This Crucifixion by Bernardo Daddi was in a private Florentine collection and was acquired for the Thyssen-Bornemisza collection in 1972. Its provenance can be traced back to the 18th century when it would seem to have belonged to the Italian painter and collector Lamberto Cristiano Gori. It was the subject of an interesting text by Federico Zeri in 1973 following its acquisition for the Thyssen- Bornemisza collection. Zeri related the present panel to another in a private UK collection of The Virgin and Child, which he considered to be the right wing of a diptych whose left panel would be the present one. Ten years later Boskovits associated this “delightful panel” by Daddi with another, also of The Virgin and Child but with four saints, in the Musée des Beaux-Arts, Nantes, which he suggested to be the right wing of a dismantled diptych.
Daddi used a simple composition for this Crucifixion, which he repeated in other works with slight variants. Christ, depicted on the cross and with a halo, creates a pronounced vertical axis on either side of which are the two groups traditional to this scene. On the right, organised in two rows, are the Roman soldiers identifiable by their helmets, the centurion who raises his arm to point to the Redeemer, and a fourth individual in a yellow tunic who may symbolise the Pharisees. Daddi balances this secular and military group with a second, sacred one on the other side of the cross. Among the figures in the second group is the Virgin, depicted in profile, who has fainted in the arms of Saint John the Evangelist and is attended by one of the holy women. Also notable is the figure of the kneeling Magdalen at the foot of the cross, embracing the shaft down which Christ’s blood still runs. Her gesture emphasises one of the most dramatic episodes in the Passion.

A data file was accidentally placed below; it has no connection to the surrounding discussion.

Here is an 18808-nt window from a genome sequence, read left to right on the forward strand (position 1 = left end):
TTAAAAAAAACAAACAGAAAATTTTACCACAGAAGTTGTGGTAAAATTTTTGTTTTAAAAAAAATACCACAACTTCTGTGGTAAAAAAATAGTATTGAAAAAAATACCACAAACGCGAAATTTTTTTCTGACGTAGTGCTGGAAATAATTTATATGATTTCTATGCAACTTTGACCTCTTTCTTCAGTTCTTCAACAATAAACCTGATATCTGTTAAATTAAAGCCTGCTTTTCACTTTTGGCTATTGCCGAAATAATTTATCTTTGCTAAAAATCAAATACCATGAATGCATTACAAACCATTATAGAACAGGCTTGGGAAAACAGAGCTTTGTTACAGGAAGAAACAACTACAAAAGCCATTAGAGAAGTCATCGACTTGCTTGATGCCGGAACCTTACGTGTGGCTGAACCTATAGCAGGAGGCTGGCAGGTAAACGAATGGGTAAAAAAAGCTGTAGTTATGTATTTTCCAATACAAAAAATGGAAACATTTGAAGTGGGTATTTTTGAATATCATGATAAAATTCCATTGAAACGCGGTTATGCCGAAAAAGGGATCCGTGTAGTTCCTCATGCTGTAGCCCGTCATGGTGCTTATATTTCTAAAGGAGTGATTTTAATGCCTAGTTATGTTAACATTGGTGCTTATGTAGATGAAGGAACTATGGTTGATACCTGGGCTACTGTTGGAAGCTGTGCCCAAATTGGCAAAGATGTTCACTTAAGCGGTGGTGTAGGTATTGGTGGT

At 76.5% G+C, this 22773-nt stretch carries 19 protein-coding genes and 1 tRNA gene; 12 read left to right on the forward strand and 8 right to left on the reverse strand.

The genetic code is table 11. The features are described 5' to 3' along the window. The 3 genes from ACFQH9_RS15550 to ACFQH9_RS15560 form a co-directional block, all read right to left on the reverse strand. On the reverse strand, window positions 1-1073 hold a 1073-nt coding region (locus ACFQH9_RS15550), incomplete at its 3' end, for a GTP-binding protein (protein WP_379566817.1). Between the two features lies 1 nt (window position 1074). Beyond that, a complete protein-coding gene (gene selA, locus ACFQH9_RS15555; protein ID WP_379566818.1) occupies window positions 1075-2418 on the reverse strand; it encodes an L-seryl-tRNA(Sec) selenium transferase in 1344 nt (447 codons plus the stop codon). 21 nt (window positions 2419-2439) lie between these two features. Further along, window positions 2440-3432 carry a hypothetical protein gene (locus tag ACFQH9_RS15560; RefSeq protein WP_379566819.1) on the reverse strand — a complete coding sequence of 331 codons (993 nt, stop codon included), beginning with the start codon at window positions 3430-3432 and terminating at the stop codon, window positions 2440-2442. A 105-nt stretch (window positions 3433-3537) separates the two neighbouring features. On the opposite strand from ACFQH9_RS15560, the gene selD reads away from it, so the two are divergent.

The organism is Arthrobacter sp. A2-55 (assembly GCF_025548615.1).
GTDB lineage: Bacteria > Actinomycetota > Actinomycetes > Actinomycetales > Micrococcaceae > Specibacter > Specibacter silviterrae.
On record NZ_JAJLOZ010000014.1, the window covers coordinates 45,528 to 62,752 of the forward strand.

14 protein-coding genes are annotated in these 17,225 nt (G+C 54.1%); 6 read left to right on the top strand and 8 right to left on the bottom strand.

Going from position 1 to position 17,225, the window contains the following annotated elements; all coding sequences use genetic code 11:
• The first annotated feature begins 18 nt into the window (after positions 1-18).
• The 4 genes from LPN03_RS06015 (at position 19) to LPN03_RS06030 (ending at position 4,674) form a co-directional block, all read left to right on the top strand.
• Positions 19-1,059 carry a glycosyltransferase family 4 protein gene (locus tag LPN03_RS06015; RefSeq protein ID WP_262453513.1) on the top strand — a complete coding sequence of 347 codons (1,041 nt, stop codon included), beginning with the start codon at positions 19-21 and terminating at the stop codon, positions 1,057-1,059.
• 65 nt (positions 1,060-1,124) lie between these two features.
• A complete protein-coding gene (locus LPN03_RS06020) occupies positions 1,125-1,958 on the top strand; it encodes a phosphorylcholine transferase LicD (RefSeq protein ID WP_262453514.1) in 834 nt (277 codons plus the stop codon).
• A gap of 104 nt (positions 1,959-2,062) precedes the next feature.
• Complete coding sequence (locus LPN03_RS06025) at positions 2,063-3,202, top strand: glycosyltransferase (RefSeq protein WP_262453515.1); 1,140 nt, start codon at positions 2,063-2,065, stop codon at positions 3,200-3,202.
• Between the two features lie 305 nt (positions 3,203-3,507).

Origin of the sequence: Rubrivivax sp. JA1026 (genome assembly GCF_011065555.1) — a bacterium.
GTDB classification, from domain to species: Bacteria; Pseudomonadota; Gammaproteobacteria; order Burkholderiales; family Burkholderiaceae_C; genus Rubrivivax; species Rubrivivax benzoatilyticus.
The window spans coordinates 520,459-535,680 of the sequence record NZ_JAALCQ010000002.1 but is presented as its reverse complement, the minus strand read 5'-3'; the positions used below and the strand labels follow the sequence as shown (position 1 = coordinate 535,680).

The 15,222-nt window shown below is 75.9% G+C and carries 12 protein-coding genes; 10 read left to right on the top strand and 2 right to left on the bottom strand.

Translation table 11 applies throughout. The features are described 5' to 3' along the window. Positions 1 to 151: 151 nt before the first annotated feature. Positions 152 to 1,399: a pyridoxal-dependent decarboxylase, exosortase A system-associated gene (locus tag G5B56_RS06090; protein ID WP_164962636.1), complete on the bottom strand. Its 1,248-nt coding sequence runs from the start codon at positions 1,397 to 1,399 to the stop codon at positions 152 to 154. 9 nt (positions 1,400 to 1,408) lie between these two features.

The subject matter and size of the panel connects it to works produced by Daddi’s workshop for private devotional purposes. The intimate character of these compositions, painted with brilliant, clear colours, brought Daddi enormous fame and a large number of commissions for images of this type.
The panel in Nantes, which Boskovits suggested in his reconstruction, has figures of similar proportions and a comparable type of decoration of the haloes, as well as more general similarities in the dimensions of the panels and the structure of the frames. The present painting has been dated to an early phase of Daddi’s career, bearing in mind elements such as the motifs on the gold decoration, the depiction of Mary and the arrangement of the group with the soldiers, all of which are comparable to his earliest works. The panel still has its original frame.